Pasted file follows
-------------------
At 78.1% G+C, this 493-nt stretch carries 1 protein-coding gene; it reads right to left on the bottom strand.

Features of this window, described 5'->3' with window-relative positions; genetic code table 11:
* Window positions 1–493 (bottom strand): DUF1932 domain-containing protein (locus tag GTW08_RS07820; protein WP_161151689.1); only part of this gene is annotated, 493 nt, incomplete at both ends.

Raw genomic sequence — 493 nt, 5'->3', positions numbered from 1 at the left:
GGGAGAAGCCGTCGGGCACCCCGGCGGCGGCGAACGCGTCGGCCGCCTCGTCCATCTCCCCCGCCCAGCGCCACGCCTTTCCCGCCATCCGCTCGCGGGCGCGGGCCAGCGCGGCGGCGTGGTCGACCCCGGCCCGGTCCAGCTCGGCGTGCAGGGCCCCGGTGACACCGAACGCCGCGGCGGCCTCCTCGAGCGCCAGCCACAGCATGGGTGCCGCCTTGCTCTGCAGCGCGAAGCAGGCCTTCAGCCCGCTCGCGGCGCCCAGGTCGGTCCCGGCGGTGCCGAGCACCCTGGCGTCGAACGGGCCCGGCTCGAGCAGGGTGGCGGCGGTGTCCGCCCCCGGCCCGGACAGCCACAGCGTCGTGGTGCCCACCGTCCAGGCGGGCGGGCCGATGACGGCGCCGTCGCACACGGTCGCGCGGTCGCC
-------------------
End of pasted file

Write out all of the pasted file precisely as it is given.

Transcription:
At 78.1% G+C, this 493-nt stretch carries 1 protein-coding gene; it reads right to left on the bottom strand.

Features of this window, described 5'->3' with window-relative positions; genetic code table 11:
* Window positions 1–493 (bottom strand): DUF1932 domain-containing protein (locus tag GTW08_RS07820; protein WP_161151689.1); only part of this gene is annotated, 493 nt, incomplete at both ends.

Raw genomic sequence — 493 nt, 5'->3', positions numbered from 1 at the left:
GGGAGAAGCCGTCGGGCACCCCGGCGGCGGCGAACGCGTCGGCCGCCTCGTCCATCTCCCCCGCCCAGCGCCACGCCTTTCCCGCCATCCGCTCGCGGGCGCGGGCCAGCGCGGCGGCGTGGTCGACCCCGGCCCGGTCCAGCTCGGCGTGCAGGGCCCCGGTGACACCGAACGCCGCGGCGGCCTCCTCGAGCGCCAGCCACAGCATGGGTGCCGCCTTGCTCTGCAGCGCGAAGCAGGCCTTCAGCCCGCTCGCGGCGCCCAGGTCGGTCCCGGCGGTGCCGAGCACCCTGGCGTCGAACGGGCCCGGCTCGAGCAGGGTGGCGGCGGTGTCCGCCCCCGGCCCGGACAGCCACAGCGTCGTGGTGCCCACCGTCCAGGCGGGCGGGCCGATGACGGCGCCGTCGCACACGGTCGCGCGGTCGCC